Inventory on dealer lots balloons to multiyear peak, as auto makers scramble to set another annual volume record
North American car and light-truck production hit an August record last month, despite cooling demand, leaving dealer inventory at a multiyear peak and setting the stage for potentially generous sales incentives this fall.
General Motors Co. led the auto industry with a 21% increase in output to 372,678 vehicles produced in the region, according to data provider WardsAuto.com. Overall, Wards estimates 1.69 million vehicles were produced in the U.S., Mexico and Canada last month.
The production surge comes even though retail demand for new vehicles is flagging and consumers’ appetite for used cars in good shape appears to be strengthening.
The No. 1 U.S. auto maker by sales earlier this year was short of certain high-demand vehicles a factor in pushing its U.S. market share to the lowest level in several decades.
Auto makers’ overall September production is forecast to grow modestly, according to Wards, with GM continuing to ramp up its output. Wards forecasts a slight increase for full-year industry production.
The auto industry’s 61 days of supply at August 31 marked the second consecutive month that overall stock levels hit a 12-year high.
Haig Stoddard, Wards’ industry analyst, said soft August sales in part led to the higher inventory levels. Even if the industry finishes 2016 on a strong note, Mr. Stoddard said, auto makers won’t need to increase output at North American factories, given the glut of dealer stock available.
The boost in production over the summer months could help lift third-quarter financial results at GM, Toyota Motor Corp., and others when figures are posted next month. Besides GM, several car makers increased output during summer months.
Car companies book revenue and profits on wholesale deliveries, not sales to end users. A glut, however, can bite the industry if higher costs for sales promotions are needed to move dealer inventory.
While light-vehicle sales through August were slightly ahead of 2015’s record pace, auto makers have been paying more to keep demand humming.
Researcher J.D. Power estimates retail sales, or deliveries to individuals at dealerships, fell 1.3% to 9.3 million over the first eight months of the year compared with the same period in 2015. Overall sales are up less than 1% over that period, buoyed entirely by fleet sales to rental car companies and government and commercial buyers.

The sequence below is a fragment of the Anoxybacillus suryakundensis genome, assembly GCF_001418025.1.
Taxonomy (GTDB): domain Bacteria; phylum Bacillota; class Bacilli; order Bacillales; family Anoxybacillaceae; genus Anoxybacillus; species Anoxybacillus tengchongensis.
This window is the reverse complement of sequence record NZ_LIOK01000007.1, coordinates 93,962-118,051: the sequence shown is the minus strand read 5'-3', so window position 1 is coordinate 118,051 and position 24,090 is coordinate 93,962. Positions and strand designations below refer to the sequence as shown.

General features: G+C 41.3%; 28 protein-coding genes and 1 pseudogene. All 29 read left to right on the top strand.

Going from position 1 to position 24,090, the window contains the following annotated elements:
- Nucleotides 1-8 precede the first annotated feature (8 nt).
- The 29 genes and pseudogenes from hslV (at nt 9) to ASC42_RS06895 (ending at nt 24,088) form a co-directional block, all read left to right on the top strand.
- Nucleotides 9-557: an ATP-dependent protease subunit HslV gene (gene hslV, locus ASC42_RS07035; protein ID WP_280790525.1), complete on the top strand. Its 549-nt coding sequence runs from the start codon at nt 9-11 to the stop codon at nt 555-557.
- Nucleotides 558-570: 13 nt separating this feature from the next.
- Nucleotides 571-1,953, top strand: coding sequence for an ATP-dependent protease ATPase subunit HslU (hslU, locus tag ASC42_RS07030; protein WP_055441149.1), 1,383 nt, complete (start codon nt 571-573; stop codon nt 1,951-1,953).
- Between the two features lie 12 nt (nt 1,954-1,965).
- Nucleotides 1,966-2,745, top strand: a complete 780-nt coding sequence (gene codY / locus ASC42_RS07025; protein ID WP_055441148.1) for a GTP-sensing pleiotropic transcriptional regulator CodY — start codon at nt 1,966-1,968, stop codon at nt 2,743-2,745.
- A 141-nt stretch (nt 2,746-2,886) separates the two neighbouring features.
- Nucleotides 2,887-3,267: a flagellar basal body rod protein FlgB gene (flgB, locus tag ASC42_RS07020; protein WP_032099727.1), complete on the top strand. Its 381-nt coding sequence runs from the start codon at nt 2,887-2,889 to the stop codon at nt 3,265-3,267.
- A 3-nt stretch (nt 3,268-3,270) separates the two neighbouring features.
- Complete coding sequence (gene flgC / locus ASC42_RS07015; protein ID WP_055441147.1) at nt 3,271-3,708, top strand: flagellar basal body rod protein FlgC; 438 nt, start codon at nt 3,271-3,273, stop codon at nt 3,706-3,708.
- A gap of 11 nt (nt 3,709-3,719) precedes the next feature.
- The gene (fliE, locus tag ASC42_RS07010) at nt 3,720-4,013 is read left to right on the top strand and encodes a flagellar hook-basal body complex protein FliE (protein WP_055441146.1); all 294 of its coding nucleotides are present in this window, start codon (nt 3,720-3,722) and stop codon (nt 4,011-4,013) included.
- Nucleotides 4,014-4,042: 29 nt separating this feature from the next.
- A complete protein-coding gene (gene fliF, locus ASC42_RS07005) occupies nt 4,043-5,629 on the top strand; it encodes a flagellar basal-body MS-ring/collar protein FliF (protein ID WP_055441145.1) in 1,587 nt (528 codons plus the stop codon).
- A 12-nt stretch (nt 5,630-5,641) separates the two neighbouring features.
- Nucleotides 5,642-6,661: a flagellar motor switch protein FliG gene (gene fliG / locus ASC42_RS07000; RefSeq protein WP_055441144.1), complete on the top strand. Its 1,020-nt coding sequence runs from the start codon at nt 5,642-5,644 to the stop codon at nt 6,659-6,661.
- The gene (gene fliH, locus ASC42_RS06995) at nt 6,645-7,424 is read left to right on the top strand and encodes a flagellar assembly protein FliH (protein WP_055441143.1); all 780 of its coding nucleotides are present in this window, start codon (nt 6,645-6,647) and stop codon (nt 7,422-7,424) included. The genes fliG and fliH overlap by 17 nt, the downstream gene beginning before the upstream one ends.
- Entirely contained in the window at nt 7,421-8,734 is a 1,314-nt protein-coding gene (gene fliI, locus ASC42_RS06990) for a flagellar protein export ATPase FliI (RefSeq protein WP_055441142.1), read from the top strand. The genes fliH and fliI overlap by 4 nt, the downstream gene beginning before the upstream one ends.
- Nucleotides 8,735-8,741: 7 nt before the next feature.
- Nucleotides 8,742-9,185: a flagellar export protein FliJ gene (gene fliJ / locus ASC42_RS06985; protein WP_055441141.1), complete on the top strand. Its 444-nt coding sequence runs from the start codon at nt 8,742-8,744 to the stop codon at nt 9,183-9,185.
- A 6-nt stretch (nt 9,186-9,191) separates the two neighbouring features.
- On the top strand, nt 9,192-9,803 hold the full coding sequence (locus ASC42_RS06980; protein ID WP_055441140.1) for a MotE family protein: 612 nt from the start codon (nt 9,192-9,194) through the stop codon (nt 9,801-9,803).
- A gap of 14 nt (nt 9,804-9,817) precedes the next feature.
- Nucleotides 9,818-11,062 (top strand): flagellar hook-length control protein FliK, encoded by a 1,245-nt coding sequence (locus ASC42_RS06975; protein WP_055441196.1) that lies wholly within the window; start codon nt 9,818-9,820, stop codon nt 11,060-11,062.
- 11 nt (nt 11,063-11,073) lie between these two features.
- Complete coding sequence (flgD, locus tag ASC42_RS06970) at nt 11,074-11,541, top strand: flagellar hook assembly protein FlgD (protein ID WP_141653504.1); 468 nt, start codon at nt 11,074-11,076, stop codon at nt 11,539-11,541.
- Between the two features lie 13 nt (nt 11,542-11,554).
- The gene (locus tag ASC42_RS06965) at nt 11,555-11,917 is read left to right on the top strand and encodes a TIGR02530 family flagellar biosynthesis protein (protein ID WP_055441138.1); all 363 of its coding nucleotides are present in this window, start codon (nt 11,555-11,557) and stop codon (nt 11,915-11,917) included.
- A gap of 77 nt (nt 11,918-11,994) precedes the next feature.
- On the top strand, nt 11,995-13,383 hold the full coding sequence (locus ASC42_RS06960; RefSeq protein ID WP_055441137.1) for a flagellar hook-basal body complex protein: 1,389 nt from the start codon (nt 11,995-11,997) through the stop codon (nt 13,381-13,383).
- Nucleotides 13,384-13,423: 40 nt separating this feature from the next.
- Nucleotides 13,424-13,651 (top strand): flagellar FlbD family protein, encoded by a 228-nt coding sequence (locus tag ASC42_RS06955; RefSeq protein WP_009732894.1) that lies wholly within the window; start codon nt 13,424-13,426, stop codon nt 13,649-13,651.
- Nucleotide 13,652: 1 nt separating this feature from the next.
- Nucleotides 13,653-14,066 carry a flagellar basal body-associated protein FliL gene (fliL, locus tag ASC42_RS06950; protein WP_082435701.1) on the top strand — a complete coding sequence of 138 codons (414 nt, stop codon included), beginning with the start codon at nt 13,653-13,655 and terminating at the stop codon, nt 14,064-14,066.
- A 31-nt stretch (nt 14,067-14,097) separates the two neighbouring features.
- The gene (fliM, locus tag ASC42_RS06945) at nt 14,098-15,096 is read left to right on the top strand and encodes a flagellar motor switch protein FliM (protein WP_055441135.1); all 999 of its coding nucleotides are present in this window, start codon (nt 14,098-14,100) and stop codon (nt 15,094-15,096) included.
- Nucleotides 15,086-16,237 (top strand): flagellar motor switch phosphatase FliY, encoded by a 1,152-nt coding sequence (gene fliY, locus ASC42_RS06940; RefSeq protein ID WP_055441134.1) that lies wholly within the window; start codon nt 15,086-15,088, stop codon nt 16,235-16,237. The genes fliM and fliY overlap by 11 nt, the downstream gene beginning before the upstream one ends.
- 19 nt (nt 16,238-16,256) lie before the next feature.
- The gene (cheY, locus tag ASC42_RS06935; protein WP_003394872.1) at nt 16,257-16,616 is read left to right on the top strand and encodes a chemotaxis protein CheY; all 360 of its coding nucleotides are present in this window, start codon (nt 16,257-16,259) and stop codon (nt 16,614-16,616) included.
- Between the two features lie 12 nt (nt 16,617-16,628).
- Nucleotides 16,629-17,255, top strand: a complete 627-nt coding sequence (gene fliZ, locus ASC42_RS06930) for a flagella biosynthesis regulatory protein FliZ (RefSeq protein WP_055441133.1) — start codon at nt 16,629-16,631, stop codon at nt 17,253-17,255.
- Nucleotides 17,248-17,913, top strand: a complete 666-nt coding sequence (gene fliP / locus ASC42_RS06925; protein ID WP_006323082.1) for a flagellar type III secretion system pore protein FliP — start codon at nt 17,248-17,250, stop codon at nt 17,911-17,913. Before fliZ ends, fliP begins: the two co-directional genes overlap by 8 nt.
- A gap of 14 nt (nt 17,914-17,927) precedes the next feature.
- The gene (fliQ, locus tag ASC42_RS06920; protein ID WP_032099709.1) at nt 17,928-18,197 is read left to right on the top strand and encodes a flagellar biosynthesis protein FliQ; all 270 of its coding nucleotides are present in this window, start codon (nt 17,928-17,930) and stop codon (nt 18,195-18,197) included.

Car buyers received a $3,378 in incentives on a new purchase in August, according to Autodata Corp., or a 10% discount. Incentive spending is up 12% compared with the previous year, according to the firm, driven largely by increases at Ford Motor Co., Fiat Chrysler Automobiles NV, GM and Toyota.
In a note to investors earlier in September, Morgan Stanley auto analyst Adam Jonas said higher inventory and spending on discounts were fueling concern the U.S. auto market has peaked.
But Mr. Jonas also said car companies have plenty of tools to keep buyers interested. Cheap financing, including subsidized leases and low-interest loans, has helped keep payments low. “We would not underestimate the industry’s ability to keep the cycle going,” Mr. Jonas said, after auto sales fell short of expectations in August.
Auto executives, however, must combat the growing supply of late-model used cars flooding the market as leases expire or qualified buyers look to update their vehicles.
On Wednesday, used-vehicle retailer CarMax Inc. said same-store car sales grew 3% in the fiscal second quarter, and selling prices crept up 2.3%. Revenue growth lagged behind its expectations and profit declined during the quarter because of one-time charges and lower store traffic.
Black Book, which tracks car prices, says used-car values are beginning to erode compared with a year ago on vehicles made since the U.S. financial crisis. The decline reflects increased supply.
New-car pricing is threatened when buyers are paying less to get used cars in good condition.